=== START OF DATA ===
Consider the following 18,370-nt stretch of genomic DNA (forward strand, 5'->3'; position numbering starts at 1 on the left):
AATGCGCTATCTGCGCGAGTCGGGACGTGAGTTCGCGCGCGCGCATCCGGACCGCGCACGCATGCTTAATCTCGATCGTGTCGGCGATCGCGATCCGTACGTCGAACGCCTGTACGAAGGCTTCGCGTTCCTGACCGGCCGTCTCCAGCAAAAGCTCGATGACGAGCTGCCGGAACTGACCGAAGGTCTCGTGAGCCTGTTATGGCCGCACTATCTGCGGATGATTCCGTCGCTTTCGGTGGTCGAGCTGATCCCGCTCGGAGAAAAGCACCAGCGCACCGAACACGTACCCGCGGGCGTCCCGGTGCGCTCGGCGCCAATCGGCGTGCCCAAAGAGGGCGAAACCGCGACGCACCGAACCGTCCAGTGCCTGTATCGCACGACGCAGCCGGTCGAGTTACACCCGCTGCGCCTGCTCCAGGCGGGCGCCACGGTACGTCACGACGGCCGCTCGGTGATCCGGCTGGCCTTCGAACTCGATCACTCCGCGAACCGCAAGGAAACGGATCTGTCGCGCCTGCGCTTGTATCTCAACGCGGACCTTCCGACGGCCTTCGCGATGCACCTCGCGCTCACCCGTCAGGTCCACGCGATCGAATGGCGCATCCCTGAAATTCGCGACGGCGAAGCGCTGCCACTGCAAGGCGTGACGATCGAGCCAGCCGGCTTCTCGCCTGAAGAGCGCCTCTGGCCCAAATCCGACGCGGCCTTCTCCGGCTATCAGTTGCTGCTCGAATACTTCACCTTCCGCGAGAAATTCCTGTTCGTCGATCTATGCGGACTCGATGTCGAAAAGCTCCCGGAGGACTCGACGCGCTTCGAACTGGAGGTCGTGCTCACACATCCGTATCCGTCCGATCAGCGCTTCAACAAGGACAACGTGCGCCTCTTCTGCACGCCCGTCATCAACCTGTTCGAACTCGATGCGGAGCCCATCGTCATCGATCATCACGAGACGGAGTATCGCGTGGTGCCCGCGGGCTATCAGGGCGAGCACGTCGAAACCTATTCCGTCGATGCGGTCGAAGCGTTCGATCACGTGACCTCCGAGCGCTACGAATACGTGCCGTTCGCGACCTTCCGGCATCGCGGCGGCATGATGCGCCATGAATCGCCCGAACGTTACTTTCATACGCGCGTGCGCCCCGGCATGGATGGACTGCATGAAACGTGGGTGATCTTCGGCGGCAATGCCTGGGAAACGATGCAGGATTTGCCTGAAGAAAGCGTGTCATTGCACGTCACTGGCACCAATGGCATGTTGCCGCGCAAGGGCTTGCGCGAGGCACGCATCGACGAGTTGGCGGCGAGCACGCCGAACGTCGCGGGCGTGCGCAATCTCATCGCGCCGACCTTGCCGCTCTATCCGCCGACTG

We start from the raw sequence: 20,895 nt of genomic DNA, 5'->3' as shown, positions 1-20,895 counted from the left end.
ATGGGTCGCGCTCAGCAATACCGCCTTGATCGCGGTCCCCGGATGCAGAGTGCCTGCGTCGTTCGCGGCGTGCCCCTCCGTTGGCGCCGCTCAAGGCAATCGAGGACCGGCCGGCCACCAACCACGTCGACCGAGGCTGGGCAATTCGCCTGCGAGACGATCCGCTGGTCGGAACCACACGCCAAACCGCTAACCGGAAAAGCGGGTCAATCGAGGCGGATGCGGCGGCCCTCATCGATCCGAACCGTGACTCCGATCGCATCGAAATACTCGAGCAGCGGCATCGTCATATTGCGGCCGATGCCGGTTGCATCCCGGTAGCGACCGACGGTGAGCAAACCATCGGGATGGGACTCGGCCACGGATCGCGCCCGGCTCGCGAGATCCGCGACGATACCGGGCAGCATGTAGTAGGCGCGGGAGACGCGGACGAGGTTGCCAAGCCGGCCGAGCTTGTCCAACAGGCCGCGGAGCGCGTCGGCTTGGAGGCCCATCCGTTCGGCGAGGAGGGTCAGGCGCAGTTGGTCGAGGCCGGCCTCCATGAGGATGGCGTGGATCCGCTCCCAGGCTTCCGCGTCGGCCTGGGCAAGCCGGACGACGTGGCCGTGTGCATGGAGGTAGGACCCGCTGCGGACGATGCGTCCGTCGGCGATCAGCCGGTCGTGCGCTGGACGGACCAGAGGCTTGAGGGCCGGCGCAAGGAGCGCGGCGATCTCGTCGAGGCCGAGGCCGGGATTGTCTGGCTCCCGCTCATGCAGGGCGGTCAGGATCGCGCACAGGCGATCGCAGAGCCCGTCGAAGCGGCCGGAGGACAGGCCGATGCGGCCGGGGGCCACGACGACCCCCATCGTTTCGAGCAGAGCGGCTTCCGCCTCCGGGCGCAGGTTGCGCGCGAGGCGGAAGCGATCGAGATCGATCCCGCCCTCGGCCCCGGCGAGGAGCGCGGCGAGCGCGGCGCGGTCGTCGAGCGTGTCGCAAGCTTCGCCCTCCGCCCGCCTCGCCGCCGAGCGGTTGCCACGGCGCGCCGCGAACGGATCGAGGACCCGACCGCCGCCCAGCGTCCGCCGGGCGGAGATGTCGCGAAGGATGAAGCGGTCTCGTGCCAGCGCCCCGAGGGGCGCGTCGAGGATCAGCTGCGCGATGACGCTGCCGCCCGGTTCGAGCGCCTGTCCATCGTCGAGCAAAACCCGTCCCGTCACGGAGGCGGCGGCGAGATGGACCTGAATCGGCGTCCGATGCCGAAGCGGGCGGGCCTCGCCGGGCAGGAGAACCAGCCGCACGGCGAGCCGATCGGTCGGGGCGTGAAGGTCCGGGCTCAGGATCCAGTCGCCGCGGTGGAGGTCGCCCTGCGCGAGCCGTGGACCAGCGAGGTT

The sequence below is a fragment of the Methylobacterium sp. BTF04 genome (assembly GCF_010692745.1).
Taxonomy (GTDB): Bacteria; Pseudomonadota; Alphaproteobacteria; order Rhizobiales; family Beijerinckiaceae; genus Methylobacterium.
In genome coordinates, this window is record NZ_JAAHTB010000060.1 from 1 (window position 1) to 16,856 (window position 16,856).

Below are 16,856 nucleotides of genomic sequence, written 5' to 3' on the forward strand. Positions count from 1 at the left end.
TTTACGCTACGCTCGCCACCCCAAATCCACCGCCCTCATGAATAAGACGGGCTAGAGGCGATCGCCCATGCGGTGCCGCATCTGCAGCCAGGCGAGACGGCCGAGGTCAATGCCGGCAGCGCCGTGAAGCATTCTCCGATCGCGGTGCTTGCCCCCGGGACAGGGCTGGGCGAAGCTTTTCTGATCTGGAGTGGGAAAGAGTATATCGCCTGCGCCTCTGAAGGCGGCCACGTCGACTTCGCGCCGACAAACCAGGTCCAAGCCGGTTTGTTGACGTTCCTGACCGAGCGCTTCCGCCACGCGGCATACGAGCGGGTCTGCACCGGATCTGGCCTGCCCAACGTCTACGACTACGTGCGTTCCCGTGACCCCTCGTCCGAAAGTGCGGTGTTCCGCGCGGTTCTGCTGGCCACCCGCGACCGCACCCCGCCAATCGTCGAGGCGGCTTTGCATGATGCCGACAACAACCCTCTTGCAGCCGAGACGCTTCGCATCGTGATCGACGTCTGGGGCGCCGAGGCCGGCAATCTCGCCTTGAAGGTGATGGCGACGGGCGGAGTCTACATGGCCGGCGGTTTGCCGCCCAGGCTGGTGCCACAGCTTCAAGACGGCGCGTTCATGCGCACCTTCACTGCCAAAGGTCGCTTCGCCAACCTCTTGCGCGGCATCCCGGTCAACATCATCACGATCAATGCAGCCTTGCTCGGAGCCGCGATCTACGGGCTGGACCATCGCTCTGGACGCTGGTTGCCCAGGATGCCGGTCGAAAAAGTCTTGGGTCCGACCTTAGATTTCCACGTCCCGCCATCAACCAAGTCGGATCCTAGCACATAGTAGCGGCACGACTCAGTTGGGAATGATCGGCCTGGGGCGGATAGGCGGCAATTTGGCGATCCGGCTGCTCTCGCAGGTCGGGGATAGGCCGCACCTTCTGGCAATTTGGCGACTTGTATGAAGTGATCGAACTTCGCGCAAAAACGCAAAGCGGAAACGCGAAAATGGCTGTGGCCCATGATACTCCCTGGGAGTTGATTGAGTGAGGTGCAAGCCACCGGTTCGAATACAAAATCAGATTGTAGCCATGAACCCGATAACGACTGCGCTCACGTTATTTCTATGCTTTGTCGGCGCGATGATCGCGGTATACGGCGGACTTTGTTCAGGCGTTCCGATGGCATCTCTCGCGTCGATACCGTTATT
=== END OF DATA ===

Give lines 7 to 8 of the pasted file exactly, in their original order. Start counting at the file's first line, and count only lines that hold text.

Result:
In genome coordinates, this window is record NZ_JAAHTB010000060.1 from 1 (window position 1) to 16,856 (window position 16,856).

Below are 16,856 nucleotides of genomic sequence, written 5' to 3' on the forward strand. Positions count from 1 at the left end.